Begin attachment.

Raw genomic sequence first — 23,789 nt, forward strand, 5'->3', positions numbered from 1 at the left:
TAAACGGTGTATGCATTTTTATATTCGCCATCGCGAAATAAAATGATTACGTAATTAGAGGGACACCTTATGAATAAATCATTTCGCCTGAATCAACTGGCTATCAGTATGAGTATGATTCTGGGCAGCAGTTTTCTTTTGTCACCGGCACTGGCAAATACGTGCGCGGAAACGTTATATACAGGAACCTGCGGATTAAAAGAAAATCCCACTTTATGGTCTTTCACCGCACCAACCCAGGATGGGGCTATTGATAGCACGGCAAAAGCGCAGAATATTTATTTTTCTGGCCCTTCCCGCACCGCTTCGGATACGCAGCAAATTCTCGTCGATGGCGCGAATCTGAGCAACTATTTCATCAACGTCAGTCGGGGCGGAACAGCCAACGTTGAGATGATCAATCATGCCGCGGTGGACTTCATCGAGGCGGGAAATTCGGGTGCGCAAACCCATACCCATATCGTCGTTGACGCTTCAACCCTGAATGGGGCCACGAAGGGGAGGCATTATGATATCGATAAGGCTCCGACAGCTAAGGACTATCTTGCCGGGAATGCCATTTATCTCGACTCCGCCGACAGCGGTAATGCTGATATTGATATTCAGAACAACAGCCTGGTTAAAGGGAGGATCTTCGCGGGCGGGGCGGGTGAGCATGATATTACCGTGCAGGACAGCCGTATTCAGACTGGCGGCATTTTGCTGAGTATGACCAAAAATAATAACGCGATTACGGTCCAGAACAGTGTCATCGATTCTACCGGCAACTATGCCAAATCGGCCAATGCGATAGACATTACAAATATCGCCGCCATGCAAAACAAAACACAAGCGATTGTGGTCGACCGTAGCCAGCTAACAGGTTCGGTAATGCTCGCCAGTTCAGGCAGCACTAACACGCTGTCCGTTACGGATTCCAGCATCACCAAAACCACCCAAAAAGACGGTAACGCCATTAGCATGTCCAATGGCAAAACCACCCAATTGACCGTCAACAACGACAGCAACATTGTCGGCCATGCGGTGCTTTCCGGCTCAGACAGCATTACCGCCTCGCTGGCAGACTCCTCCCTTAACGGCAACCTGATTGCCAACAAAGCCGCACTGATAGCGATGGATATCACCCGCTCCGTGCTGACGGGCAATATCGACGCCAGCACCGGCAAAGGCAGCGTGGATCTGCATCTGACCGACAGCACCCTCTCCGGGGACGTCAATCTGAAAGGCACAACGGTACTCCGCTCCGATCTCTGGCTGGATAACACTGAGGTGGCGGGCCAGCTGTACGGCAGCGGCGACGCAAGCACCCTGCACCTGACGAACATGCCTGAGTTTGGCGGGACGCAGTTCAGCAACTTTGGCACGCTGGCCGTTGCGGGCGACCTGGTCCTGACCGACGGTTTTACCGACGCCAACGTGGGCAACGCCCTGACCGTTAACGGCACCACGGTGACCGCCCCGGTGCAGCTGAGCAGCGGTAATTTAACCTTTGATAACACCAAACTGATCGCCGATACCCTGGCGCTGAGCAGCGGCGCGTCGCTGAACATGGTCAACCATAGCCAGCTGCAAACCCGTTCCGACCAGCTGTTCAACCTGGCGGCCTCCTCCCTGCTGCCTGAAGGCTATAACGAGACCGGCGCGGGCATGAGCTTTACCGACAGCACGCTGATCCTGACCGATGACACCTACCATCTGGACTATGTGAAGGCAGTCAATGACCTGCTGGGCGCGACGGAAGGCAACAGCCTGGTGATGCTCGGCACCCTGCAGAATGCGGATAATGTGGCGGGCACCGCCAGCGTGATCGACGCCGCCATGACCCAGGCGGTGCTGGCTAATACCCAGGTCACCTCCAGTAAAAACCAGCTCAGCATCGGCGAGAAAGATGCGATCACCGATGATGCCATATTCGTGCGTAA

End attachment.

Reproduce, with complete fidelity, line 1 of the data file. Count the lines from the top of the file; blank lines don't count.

Raw genomic sequence first — 23,789 nt, forward strand, 5'->3', positions numbered from 1 at the left: